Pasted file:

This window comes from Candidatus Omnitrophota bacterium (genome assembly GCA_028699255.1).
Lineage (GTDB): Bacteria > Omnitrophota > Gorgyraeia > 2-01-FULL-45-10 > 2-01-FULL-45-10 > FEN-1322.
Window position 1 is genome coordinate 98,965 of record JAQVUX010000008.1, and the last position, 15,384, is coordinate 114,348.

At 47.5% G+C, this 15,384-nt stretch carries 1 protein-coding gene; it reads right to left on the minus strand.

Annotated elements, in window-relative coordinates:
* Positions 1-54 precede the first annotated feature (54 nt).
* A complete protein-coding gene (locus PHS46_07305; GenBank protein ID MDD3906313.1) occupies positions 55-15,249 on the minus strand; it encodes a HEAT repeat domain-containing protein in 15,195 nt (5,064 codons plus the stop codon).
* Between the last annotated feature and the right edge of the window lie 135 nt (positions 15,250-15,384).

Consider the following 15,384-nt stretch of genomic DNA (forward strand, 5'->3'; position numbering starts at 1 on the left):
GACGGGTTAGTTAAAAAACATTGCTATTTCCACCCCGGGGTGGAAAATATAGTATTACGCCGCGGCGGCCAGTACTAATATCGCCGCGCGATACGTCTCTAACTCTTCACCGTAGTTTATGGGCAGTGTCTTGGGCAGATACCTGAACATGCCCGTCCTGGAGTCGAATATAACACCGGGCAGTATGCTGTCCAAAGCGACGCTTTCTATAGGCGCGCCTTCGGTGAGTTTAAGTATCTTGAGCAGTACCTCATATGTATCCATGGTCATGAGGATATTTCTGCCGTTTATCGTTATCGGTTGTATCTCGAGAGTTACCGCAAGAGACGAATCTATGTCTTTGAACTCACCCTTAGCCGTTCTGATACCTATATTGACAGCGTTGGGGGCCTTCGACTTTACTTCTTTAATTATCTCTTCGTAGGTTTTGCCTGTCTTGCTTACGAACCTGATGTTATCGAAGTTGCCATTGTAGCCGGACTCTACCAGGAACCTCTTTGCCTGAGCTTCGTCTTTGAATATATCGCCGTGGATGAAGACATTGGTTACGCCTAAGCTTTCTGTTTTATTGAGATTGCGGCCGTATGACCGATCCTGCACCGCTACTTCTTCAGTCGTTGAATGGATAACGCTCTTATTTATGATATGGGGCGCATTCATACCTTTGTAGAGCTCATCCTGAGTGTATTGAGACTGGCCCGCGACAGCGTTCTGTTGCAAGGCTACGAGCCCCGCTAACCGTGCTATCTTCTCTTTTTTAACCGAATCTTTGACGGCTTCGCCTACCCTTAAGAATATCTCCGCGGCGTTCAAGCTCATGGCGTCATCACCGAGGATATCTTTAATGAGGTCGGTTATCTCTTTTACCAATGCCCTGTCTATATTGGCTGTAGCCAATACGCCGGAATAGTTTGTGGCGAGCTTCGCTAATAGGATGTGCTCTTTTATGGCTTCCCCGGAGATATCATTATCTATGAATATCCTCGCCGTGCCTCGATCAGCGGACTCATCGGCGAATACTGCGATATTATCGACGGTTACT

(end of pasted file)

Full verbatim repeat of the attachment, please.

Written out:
This window comes from Candidatus Omnitrophota bacterium (genome assembly GCA_028699255.1).
Lineage (GTDB): Bacteria > Omnitrophota > Gorgyraeia > 2-01-FULL-45-10 > 2-01-FULL-45-10 > FEN-1322.
Window position 1 is genome coordinate 98,965 of record JAQVUX010000008.1, and the last position, 15,384, is coordinate 114,348.

At 47.5% G+C, this 15,384-nt stretch carries 1 protein-coding gene; it reads right to left on the minus strand.

Annotated elements, in window-relative coordinates:
* Positions 1-54 precede the first annotated feature (54 nt).
* A complete protein-coding gene (locus PHS46_07305; GenBank protein ID MDD3906313.1) occupies positions 55-15,249 on the minus strand; it encodes a HEAT repeat domain-containing protein in 15,195 nt (5,064 codons plus the stop codon).
* Between the last annotated feature and the right edge of the window lie 135 nt (positions 15,250-15,384).

Consider the following 15,384-nt stretch of genomic DNA (forward strand, 5'->3'; position numbering starts at 1 on the left):
GACGGGTTAGTTAAAAAACATTGCTATTTCCACCCCGGGGTGGAAAATATAGTATTACGCCGCGGCGGCCAGTACTAATATCGCCGCGCGATACGTCTCTAACTCTTCACCGTAGTTTATGGGCAGTGTCTTGGGCAGATACCTGAACATGCCCGTCCTGGAGTCGAATATAACACCGGGCAGTATGCTGTCCAAAGCGACGCTTTCTATAGGCGCGCCTTCGGTGAGTTTAAGTATCTTGAGCAGTACCTCATATGTATCCATGGTCATGAGGATATTTCTGCCGTTTATCGTTATCGGTTGTATCTCGAGAGTTACCGCAAGAGACGAATCTATGTCTTTGAACTCACCCTTAGCCGTTCTGATACCTATATTGACAGCGTTGGGGGCCTTCGACTTTACTTCTTTAATTATCTCTTCGTAGGTTTTGCCTGTCTTGCTTACGAACCTGATGTTATCGAAGTTGCCATTGTAGCCGGACTCTACCAGGAACCTCTTTGCCTGAGCTTCGTCTTTGAATATATCGCCGTGGATGAAGACATTGGTTACGCCTAAGCTTTCTGTTTTATTGAGATTGCGGCCGTATGACCGATCCTGCACCGCTACTTCTTCAGTCGTTGAATGGATAACGCTCTTATTTATGATATGGGGCGCATTCATACCTTTGTAGAGCTCATCCTGAGTGTATTGAGACTGGCCCGCGACAGCGTTCTGTTGCAAGGCTACGAGCCCCGCTAACCGTGCTATCTTCTCTTTTTTAACCGAATCTTTGACGGCTTCGCCTACCCTTAAGAATATCTCCGCGGCGTTCAAGCTCATGGCGTCATCACCGAGGATATCTTTAATGAGGTCGGTTATCTCTTTTACCAATGCCCTGTCTATATTGGCTGTAGCCAATACGCCGGAATAGTTTGTGGCGAGCTTCGCTAATAGGATGTGCTCTTTTATGGCTTCCCCGGAGATATCATTATCTATGAATATCCTCGCCGTGCCTCGATCAGCGGACTCATCGGCGAATACTGCGATATTATCGACGGTTACT